Melanoma Associated With Long-term Voriconazole Therapy
Voriconazole is a triazole antifungal agent approved to treat serious fungal infections. Although generally well tolerated, adverse effects include visual disturbances, gastrointestinal complaints, and cutaneous eruptions. Photosensitivity, pseudoporphyria, photoaging, and premature dermatoheliosis have been described. In this case series, Miller et al describe 5 melanoma in situ lesions arising in 2 patients undergoing long-term voriconazole treatment. The duration between therapy initiation and melanoma onset was short, and the clinically severe phototoxic effects and photodamage are clinically reminiscent of xeroderma pigmentosum. A better understanding of the pathophysiologic basis for voriconazole-associated phototoxic effects may provide valuable insight into the contribution of UV light to melanoma genesis.
The Impact of Partial Biopsy on Histopathologic Diagnosis of Cutaneous Melanoma
The recommended biopsy technique for suspected melanoma is excision with narrow margins. Partial biopsy techniques (such as punch or shave) may lead to histopathologic misdiagnosis through unrepresentative sampling, yet the risk of melanoma misdiagnosis has not been clearly established. In this prospective case series, Ng et al demonstrate that punch biopsy was associated with significantly increased histopathologic misdiagnosis (false positive and false negative). Punch and shave biopsies also reduced microstaging accuracy. Whenever possible, excisional biopsy should be used to sample suspected melanomas.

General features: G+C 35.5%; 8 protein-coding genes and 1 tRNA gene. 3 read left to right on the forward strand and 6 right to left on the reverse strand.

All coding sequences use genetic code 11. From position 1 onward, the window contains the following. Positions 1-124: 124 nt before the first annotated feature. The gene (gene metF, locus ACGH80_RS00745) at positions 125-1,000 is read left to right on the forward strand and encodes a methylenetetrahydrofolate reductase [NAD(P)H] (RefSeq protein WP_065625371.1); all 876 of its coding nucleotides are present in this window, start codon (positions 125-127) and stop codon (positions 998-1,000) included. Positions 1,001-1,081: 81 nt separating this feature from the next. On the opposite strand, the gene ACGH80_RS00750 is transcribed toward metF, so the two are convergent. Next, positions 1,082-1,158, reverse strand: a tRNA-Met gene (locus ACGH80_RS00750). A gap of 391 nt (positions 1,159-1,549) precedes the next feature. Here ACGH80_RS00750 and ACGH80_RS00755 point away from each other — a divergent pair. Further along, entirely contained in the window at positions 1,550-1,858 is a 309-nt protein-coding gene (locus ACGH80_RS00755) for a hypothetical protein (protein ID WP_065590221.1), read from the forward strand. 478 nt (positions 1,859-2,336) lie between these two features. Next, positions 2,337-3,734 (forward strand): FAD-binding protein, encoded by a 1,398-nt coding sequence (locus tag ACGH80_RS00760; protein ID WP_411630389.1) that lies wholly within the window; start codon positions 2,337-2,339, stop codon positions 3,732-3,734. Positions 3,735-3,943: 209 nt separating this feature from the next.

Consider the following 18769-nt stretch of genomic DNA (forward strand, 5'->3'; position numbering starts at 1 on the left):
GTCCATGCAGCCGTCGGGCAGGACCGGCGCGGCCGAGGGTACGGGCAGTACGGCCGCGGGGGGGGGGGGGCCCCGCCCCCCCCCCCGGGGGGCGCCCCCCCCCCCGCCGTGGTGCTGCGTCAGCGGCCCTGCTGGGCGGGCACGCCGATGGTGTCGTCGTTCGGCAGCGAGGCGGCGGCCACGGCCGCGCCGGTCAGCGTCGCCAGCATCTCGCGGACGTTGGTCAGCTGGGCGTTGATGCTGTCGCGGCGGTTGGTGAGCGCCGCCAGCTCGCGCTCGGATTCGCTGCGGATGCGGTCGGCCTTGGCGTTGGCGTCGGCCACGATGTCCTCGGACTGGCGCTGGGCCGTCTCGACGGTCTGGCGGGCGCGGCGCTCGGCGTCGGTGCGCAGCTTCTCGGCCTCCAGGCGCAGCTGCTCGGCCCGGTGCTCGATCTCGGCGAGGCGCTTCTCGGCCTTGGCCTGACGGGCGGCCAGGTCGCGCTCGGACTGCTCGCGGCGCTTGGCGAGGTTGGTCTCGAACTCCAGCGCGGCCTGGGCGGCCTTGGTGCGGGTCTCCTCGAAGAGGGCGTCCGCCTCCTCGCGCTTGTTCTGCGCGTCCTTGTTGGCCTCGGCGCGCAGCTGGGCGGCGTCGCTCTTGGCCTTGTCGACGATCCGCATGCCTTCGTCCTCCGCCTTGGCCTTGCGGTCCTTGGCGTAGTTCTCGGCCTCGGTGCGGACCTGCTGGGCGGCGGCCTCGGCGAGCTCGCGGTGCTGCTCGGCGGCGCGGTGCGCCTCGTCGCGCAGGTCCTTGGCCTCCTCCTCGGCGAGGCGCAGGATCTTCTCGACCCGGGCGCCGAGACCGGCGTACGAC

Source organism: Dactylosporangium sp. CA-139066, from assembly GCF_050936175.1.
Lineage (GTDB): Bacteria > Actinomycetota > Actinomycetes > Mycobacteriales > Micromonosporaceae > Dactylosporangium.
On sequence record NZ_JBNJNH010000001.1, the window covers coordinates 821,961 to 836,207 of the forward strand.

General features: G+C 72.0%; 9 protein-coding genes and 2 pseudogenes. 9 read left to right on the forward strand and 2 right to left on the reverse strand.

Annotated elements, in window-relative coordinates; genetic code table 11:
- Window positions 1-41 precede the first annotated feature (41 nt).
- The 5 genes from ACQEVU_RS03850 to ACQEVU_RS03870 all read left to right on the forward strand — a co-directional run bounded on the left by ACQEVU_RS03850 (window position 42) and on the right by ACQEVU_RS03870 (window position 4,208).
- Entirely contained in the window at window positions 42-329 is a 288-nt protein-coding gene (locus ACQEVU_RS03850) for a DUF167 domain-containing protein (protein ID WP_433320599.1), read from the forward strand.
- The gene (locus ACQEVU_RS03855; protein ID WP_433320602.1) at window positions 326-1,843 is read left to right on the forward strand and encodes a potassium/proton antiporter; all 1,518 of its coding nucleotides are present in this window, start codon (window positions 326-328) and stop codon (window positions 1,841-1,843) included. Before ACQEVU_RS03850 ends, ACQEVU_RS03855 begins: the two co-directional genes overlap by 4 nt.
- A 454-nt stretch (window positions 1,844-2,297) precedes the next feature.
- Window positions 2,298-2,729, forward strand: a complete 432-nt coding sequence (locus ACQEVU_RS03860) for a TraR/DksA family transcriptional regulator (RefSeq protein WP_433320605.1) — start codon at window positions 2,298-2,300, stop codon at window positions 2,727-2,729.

Hydroxyurea-Associated Dermatomyositis-like Eruption Demonstrating Abnormal Epidermal p53 Expression
Hydroxyurea (HU) is an antimetabolite commonly used in treating hematologic and oncologic conditions. Mucocutaneous adverse effects are common with HU, and in this case report, Kalajian et al describe an 82-year-old woman undergoing long-term HU therapy who developed a dermatomyositis-like eruption (DM-LE) and later developed aggressive squamous cell carcinomas. Reevaluation of the initial biopsy specimens for DM-LE revealed focal epidermal p53 staining, which may represent a precursor to HU-associated nonmelanoma skin cancers. The authors suggest a heightened level of scrutiny when encountering cases of DM-LE in patients undergoing long-term HU therapy.
Prevalence of a History of Skin Cancer in 2007
Mathematical modeling of early surveillance incidence data might project a nonmelanoma skin cancer (NMSC) incidence of 2 million yearly today. This is substantially higher than recent estimates of annual NMSC incidence, most likely because it failed to account for the risk of an individual developing multiple NMSCs over a lifetime. Stern developed a mathematical model using age-specific incidence data adjusted to reflect changing incidence over time, the age distribution of the population, and the likelihood that an incident tumor was the first ever for an individual. This model indicates that the prevalence of skin cancer is far higher than that of any other cancer and exceeds that of all other cancers diagnosed since 1975.
Economic Burden of Melanoma in the Elderly Population
Melanoma poses a significant health threat as the sixth most commonly diagnosed skin cancer in the United States. The elderly population is of particular interest because of the disproportionate increase in deaths in patients with melanoma who are 65 years or older. In this database analysis, Seidler et al assessed health care resource consumption for these patients, allowing for an estimate of national annual resources consumed. Early-stage melanoma costs appear similar to those of prostate cancer, while late-stage melanoma costs resemble those of colon cancer. Policy guidelines for melanoma screening should consider that patients 65 years or older represent an increased risk and economic burden for later-stage melanoma.